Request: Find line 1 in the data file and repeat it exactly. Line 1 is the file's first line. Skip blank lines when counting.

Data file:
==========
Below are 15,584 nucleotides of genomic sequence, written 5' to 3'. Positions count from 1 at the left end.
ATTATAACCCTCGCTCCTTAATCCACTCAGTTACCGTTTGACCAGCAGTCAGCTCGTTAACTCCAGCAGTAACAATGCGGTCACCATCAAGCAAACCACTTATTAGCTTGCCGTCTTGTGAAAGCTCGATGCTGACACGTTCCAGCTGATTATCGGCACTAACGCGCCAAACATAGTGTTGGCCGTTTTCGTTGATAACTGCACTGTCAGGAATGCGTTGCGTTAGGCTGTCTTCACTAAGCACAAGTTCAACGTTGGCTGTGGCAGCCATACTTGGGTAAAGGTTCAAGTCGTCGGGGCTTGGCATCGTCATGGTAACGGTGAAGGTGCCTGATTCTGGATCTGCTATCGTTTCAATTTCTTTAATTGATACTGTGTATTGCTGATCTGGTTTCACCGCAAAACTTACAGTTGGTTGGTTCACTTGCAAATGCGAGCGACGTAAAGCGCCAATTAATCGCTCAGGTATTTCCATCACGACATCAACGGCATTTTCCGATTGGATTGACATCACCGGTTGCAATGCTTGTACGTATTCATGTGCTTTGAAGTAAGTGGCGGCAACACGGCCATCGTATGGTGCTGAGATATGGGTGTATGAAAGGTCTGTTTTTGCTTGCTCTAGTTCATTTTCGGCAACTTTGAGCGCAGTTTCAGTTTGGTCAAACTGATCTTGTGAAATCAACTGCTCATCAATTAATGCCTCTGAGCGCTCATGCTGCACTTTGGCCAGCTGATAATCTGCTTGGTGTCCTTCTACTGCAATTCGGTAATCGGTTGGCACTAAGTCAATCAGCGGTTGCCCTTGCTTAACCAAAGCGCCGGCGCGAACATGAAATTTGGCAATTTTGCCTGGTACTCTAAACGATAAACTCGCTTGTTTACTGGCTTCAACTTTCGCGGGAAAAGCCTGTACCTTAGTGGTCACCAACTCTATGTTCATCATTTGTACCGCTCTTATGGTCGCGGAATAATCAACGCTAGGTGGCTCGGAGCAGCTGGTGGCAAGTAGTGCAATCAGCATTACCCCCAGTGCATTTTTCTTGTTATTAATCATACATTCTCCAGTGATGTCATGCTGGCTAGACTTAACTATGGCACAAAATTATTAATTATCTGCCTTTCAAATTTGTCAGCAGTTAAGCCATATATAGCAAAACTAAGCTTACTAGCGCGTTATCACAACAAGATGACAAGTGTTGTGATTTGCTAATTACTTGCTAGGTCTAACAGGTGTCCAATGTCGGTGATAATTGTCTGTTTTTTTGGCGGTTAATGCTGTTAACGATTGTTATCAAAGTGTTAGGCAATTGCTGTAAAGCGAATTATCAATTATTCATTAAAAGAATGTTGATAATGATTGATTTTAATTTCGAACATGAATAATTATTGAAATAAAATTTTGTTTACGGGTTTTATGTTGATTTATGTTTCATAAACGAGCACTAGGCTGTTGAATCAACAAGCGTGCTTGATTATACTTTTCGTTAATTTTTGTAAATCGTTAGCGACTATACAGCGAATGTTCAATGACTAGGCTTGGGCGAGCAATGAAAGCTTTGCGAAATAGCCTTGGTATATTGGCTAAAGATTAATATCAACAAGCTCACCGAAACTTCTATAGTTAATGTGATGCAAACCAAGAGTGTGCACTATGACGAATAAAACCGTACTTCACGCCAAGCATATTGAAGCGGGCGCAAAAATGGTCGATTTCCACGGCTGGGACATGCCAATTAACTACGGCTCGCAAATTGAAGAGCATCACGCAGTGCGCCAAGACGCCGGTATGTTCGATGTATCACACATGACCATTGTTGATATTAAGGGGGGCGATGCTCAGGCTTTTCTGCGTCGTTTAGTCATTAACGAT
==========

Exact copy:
Below are 15,584 nucleotides of genomic sequence, written 5' to 3'. Positions count from 1 at the left end.